sacrament by sentiment?
By Diogenes ( articles ) | Aug 07, 2006
Fr. Alberto Bonandi, a priest of the Diocese of Mantua, has proposed that divorced and remarried Catholics can be admitted to Communion even if they are not "living as brother and sister." His reasoning was subjected to some well-earned battery at the First Things blog. Jesuit theologian Fr. Donald Keefe likewise pulls no punches. Below, from Sandro Magister's blog, are Keefe's remarks:
Fr. Alberto Bonandi's argument may be summed up in a quotation:
"With this -- Bonandi writes -- it seems that Catholic doctrine ends up by recognizing the liceity, in a second relationship, of many aspects that characterize marriage, with the sole exception of sexual relations."This a facile begging of the question: the ancient requirement of a chaste relationship between divorced and remarried Catholics as the condition of their receiving Communion requires precisely that the love and affection they have for each other can have no sexual expression.
This prohibition follows upon the sacramentality of marital intercourse. Lacking that sacramentality, their "second relationship" is pseudo-marital at best, as their first "relationship" was not. Bonandi wishes to regards their chaste, i.e., mutually continent, "second relation" as already sacramental, and thus as entailing a valid sexual expression.
His viewpoint is simply false. Bonandi's assimilation of two irreconcilables, a non-sacramental and a sacramental union, to the same category of "relationship" implies that these two situations exist in some sort of continuity, which is precisely what the Church has always denied. It should be kept in mind that the Church has no authority over her sacraments: they cause her; she does not cause them.
The then cardinal Ratzinger may have had in view the possibility of a non-sacramental union whose non-sacramentality would arguably rest upon the supposed absence of faith in the parties of the first marriages.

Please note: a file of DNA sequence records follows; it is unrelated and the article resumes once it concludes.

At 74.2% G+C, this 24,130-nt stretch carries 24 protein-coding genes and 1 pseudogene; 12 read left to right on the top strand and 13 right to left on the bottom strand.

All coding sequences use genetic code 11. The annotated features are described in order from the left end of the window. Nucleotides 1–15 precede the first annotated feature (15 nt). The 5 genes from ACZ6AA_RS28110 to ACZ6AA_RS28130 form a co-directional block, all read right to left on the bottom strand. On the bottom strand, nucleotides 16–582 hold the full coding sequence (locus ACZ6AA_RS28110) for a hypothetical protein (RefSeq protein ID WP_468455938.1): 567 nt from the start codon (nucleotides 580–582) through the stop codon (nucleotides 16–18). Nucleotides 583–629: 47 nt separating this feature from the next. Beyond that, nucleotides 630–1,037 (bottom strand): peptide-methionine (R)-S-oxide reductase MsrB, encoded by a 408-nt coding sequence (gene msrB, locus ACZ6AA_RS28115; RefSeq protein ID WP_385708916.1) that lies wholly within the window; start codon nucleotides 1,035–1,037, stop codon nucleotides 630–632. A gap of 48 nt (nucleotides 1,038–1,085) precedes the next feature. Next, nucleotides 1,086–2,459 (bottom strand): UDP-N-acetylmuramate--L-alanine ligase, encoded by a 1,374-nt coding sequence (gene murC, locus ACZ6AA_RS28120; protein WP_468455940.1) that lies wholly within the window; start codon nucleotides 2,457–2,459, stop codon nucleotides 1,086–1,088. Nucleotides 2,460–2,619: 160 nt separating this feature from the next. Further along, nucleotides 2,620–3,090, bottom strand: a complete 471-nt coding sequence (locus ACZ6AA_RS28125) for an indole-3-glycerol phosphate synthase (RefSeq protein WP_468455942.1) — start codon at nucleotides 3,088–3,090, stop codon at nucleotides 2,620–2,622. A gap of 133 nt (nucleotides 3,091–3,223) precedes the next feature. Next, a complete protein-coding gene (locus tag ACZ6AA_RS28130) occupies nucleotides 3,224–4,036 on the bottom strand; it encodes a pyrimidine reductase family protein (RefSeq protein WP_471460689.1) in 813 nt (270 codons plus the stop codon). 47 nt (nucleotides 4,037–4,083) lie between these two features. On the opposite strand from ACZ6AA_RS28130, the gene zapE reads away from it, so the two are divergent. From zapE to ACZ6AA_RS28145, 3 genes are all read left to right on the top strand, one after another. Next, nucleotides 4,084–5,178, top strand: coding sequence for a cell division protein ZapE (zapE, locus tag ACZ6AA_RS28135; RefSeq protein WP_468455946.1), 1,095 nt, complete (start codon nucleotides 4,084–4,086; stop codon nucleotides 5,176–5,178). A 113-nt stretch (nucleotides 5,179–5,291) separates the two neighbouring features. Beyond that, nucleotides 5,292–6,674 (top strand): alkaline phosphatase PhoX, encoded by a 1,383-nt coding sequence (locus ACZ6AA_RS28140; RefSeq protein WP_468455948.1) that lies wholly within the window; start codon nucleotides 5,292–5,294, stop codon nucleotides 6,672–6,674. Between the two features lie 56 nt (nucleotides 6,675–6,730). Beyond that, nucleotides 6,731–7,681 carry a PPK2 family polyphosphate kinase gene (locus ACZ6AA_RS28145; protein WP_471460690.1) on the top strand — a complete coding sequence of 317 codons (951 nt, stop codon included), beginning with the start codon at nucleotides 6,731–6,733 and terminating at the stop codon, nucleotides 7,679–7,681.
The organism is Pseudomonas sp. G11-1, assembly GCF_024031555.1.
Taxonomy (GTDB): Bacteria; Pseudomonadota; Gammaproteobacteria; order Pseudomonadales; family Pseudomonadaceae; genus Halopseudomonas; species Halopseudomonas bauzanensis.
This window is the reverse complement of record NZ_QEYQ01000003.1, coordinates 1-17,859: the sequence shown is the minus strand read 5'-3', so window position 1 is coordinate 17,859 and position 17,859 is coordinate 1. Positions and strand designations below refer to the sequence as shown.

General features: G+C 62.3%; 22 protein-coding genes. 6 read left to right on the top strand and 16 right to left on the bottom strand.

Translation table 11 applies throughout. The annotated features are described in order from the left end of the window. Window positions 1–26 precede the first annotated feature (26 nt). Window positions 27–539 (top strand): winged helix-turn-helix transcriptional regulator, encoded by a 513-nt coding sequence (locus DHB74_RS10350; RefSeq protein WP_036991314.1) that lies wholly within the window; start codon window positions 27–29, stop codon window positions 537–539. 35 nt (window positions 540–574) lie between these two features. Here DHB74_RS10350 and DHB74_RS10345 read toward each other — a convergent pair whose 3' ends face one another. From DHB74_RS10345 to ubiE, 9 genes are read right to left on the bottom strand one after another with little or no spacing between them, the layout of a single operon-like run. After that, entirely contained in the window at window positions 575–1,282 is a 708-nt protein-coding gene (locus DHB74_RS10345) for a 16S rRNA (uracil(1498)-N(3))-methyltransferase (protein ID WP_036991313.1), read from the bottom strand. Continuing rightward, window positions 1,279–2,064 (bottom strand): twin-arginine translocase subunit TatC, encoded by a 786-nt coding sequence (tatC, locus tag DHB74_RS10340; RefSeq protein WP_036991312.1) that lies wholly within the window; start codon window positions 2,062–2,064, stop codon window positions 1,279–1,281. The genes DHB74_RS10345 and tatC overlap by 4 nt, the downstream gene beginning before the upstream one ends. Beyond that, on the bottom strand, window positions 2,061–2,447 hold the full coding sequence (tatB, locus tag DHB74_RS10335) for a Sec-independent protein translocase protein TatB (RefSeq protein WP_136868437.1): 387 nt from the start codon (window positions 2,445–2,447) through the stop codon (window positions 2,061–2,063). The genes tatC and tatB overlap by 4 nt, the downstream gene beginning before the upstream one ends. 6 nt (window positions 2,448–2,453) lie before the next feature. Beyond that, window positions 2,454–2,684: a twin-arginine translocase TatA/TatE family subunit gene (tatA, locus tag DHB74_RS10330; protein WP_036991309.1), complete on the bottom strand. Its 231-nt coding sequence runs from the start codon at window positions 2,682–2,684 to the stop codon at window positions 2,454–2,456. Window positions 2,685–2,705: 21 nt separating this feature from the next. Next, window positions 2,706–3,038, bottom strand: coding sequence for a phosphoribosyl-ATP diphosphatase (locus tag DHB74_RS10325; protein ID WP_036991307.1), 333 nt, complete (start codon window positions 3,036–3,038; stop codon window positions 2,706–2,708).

In the first place, it would be more than coincidental to find this absence of faith in both of the previous marriages in which the man and woman of the "second relationship" had been joined.
In the second place, to pose the possible invalidity of that "faithless" marriage is to reverse the indispensable presumption of the validity of the Church's public worship, a point of view reductively Donatist.
A considerable amount of ink has been spent on this topic: at what point the intention of the party or parties to a sacrament may be thought to affect the validity of the sacrament. It is evident enough that the worship of the Church is free, incapable of coercion. Any showing of coercion invalidates the sacrament, because of the obvious absence of a "sacramental intent" -- i.e., an intent to enter into the Church's worship. Apart from Baptism, that intent is required in all sacraments: without it, the ministers of marriage, the man and the woman, cannot enter into the free unity in "one flesh" which the sacrament causes, for they do not intend to do so.
Clearly, there is no empirical test of sacramental intent: its presence can never be proven. In these circumstances, the Canon Law relies upon presumptions: summarily, uncoerced entry of a baptized adult into the Church's sacramental signing raises a presumption of sacramental validity whose rebuttal in the case of marriage has become a cottage industry among canonists, in reliance upon psychological theories which have made a laughing stock of the Church's annulment practice.
We may suppose that pope Benedict is well aware of the consequences of the currently effective reversal of the presumptive validity of marriages by a canonical practice requiring proof of sacramental capacity. Heretofore, all the capacity needed was sacramental baptism and canonical age. Now one must prove one's psychological maturity, one's psychological freedom, and so on: matters which the usual diocesan judicialis knows nothing whatever, but upon which he decides nonetheless, routinely in the negative. This has been going on for more than thirty years with only a few whimpers from Rome. I hope the new appointments to the Apostolic Signatura may bring this long travesty to an end.
Bonandi's position is a direct assault upon sacramental realism. It cannot survive serious scrutiny. There was a time when the editors of theological journals provided that scrutiny, by which exercise of responsibility such fluff as Bonandi produces rarely found its way into print. However, the politicization of theology, not least by the priority given diplomatic agendas over orthdoxy during the past forty years, has made it impossible to rely upon the probity of the journals. Bishops in the United States have lived in terror of liberal theologians since the Council: they are generally more concerned for media approval than for orthodoxy.
Benedict XVI is facing a schism long nourished by the unwillingness of his Polish predecessor to govern the Church. A decade or so after John Paul II took office, a well known and highly influential theologian had observed this reluctance sufficiently to remark in my presence that he did not care what the pope said, only what he did. This stance is now nearly universal.
I doubt that any of this is news, but I've been fighting the Bonandis of this world for too long to let this one's insolence go by.
Donald J. Keefe, S.J.
Emeritus Professor of Theology
Viewed from the other end of the problem, who's more likely to be in charge of marriage instruction in your diocese, a Keefe or a Bonandi?
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